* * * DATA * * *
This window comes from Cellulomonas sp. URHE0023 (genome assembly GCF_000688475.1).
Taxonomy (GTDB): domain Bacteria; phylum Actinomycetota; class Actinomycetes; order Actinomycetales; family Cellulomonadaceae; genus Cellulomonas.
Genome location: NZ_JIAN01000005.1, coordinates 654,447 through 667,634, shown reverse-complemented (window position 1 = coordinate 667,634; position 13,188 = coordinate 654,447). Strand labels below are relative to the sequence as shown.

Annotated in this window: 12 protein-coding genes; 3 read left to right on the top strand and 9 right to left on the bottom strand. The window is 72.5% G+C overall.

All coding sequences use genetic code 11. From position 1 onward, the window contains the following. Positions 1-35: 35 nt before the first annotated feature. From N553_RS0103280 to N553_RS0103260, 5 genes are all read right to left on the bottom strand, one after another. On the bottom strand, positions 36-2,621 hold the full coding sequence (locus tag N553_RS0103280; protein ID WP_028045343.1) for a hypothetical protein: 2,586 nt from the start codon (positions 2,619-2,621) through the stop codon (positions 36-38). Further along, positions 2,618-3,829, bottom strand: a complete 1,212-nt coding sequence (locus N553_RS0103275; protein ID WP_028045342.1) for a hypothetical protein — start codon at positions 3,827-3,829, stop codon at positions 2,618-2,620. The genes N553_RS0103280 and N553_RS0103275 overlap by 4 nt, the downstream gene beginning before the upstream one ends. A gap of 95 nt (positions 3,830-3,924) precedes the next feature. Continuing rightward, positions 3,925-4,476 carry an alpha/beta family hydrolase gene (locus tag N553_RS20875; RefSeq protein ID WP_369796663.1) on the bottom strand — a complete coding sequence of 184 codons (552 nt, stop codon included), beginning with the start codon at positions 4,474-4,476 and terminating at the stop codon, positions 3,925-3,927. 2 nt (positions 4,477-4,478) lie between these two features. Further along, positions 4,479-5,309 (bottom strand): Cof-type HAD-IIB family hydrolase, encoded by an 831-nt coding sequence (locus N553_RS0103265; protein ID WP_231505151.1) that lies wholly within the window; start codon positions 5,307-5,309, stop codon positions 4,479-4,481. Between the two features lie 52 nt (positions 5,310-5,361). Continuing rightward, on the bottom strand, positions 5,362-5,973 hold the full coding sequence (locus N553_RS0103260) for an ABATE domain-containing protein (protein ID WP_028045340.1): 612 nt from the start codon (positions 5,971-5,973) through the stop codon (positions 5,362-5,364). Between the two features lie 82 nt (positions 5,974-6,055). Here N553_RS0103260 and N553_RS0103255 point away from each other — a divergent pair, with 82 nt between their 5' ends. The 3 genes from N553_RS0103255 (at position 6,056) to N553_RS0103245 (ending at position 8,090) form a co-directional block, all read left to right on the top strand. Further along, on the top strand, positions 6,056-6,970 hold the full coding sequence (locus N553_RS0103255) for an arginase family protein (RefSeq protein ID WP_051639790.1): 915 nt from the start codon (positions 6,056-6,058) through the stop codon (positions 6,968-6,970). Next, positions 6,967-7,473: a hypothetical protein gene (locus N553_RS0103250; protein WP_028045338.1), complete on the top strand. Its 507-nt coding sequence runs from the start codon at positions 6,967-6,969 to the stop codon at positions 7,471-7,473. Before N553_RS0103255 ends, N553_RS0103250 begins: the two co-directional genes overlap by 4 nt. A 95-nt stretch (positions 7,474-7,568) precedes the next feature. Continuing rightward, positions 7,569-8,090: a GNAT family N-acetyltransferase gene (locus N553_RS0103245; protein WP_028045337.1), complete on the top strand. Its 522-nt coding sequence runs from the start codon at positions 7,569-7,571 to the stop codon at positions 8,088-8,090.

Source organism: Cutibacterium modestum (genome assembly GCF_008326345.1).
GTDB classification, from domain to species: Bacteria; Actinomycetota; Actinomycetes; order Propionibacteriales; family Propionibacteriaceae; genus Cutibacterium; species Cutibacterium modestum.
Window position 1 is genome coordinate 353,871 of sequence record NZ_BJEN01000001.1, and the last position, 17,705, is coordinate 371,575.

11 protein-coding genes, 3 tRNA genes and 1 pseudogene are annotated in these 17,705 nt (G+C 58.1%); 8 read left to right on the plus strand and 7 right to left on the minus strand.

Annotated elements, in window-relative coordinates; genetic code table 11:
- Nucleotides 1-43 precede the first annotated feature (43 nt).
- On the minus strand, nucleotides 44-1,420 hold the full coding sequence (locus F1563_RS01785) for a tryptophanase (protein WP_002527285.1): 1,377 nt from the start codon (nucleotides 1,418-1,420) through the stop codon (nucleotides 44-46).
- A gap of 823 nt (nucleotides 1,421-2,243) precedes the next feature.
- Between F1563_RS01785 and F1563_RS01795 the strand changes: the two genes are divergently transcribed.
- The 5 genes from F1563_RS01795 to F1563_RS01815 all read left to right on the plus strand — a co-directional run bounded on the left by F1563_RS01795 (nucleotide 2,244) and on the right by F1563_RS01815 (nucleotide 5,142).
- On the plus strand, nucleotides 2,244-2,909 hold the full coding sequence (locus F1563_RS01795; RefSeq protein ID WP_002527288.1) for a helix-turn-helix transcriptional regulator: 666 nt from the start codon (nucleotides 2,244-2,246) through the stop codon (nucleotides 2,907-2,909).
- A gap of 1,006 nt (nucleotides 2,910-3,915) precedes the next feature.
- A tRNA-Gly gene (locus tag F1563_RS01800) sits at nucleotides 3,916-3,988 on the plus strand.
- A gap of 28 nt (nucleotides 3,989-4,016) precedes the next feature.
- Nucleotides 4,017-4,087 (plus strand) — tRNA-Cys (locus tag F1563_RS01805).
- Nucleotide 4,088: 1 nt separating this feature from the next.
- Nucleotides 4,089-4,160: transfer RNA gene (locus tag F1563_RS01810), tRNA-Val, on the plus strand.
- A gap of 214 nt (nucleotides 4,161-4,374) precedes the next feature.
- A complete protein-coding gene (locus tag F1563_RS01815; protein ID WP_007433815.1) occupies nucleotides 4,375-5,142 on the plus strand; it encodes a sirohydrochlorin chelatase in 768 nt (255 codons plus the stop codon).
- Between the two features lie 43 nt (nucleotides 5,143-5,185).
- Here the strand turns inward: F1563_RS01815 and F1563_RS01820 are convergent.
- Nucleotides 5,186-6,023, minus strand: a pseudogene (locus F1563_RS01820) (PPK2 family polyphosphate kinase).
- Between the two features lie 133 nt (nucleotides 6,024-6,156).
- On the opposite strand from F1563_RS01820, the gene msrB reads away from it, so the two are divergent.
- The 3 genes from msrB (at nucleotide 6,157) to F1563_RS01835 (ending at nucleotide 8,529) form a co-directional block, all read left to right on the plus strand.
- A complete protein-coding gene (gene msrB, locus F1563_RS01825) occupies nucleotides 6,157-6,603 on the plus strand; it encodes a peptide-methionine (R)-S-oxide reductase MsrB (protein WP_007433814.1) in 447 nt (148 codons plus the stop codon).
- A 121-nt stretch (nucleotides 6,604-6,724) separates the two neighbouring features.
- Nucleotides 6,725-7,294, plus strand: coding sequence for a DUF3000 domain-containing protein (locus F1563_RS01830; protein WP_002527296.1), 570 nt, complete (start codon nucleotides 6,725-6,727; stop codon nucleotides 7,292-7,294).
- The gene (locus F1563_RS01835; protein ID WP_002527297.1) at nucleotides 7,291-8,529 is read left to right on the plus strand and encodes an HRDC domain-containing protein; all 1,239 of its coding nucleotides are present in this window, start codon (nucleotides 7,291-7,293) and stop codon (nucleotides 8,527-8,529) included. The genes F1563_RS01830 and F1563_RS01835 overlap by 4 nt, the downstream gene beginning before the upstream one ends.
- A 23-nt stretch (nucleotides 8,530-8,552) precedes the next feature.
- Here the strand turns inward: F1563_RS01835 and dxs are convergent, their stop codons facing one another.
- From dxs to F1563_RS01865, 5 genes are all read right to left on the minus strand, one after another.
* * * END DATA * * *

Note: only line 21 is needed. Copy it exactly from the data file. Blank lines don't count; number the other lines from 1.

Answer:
- Nucleotide 4,088: 1 nt separating this feature from the next.